It has been 25 years since Justice Powell first approved the use of race to further an interest in student body diversity in the context of public higher education. Since that time, the number of minority applicants with high grades and test scores has indeed increased…. We expect that 25 years from now, the use of racial preferences will no longer be necessary to further the interest approved today.

Today, 19 of those 25 years have elapsed, and Justice O’Connor’s hoped-for happy ending is more chimerical than ever.

In particular, almost nobody is aware of how the extraordinary rise in college admission test scores among Asians in this century has worsened the chances of blacks to be admitted under a color-blind system. While whites are seven times more likely than blacks to score 1400 (out of 1600) or higher on the SAT, Asians are 24 times more likely.

You aren’t supposed to talk about these realities, so virtually nobody knows about them other than college presidents, who all appear to support quotas. I like to joke that just as in the old Nicolas Cage movie in which the president of the United States gets a key to the President’s Book of Secrets that divulges what really happened in the Kennedy assassination, there’s a Harvard President’s Book of Secrets that turns out to be a dog-eared copy of The Bell Curve.

If more people knew the facts, what could be done?

One possibility is that the SAT and ACT have broken down under the extreme test prepping paid for by so many Tiger Mothers, but that they could be fixed. Unfortunately, we are far more likely in the current climate to ban the tests as racist than seriously investigate how to improve them under the Asian onslaught.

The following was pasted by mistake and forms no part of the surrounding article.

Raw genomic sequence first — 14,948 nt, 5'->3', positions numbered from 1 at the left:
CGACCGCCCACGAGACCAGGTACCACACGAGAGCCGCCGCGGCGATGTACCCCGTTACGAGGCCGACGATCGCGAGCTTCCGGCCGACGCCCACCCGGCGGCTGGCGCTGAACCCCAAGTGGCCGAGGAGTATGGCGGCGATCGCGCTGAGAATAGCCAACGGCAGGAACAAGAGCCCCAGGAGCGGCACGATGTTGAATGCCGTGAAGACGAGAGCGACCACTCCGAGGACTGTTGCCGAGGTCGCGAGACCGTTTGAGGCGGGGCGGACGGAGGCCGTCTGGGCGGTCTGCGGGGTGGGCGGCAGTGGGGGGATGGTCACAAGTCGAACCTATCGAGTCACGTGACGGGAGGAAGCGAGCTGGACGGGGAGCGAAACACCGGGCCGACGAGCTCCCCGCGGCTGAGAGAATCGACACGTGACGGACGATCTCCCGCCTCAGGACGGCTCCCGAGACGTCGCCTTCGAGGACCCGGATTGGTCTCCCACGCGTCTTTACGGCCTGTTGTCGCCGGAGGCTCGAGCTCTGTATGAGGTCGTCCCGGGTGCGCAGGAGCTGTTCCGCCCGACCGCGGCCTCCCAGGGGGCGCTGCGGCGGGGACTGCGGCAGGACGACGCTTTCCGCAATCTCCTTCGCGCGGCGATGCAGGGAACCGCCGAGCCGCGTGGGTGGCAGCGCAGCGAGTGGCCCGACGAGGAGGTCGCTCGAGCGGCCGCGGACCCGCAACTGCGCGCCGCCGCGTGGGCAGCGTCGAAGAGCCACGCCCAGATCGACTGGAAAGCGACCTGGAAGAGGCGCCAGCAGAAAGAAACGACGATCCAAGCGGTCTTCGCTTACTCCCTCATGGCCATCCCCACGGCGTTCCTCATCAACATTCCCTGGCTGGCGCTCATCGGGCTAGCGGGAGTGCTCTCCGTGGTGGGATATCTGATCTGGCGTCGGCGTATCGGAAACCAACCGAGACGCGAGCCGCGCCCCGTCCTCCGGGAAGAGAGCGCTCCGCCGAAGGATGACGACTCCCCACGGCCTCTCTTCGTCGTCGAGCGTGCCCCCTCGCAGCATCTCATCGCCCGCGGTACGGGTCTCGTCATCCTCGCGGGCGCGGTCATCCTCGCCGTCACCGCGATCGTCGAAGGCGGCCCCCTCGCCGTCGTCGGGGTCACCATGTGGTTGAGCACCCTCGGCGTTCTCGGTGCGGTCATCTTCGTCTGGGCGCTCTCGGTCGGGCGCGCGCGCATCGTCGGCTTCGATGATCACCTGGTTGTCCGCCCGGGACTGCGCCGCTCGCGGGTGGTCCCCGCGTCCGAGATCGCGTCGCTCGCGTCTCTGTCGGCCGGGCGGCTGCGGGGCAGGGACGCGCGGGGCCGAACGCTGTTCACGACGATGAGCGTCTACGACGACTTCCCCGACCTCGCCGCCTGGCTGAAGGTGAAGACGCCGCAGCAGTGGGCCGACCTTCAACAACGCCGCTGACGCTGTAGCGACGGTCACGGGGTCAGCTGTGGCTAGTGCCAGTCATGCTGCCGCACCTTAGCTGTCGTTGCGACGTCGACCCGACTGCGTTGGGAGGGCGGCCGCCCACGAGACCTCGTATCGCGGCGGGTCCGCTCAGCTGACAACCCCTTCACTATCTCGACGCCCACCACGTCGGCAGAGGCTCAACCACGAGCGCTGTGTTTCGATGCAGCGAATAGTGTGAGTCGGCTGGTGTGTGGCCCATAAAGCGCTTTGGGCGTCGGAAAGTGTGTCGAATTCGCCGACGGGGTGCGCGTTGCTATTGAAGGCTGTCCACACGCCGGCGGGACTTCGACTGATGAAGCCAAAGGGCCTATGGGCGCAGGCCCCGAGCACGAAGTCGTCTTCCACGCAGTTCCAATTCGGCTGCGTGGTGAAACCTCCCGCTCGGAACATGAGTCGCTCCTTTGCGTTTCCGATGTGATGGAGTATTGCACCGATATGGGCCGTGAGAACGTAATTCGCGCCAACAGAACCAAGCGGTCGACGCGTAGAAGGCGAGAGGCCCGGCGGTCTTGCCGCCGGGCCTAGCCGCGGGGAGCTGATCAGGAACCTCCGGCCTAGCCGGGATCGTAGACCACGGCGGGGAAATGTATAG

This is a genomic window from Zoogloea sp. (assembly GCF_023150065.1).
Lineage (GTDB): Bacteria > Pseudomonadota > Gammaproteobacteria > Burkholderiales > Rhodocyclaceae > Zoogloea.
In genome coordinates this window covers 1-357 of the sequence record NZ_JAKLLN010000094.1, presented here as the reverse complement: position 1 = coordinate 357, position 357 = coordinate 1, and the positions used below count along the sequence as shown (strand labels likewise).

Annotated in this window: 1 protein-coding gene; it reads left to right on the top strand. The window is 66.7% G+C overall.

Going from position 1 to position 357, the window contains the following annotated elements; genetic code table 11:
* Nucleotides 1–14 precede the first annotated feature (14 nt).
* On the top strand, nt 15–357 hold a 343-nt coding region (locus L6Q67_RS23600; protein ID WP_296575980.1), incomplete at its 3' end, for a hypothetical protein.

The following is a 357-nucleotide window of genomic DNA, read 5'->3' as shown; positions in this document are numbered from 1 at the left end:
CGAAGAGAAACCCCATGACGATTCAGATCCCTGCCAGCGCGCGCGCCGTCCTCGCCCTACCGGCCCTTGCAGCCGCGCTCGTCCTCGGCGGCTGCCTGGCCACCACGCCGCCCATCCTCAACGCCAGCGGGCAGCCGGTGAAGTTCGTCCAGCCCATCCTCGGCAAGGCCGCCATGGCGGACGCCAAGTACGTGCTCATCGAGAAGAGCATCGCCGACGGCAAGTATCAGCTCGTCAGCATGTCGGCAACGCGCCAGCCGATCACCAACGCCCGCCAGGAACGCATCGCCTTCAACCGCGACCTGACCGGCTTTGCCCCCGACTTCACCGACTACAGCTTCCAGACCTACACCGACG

Other reforms could be undertaken. For example, Asians are disproportionately exploiting the custom of giving one extra point of grade point average to students taking Advanced Placement classes. A study of University of California students found that a half-point boost generates more accurate predictions of student performance.

More broadly, we should reconsider the quantity of legal immigration in light of how much harder it is making it for African-Americans to earn elite status for themselves without race preferences. American blacks had a hard enough time competing with American whites. Putting them up against ever more of the cleverest and most ambitious of 4 billion Asians is a massacre.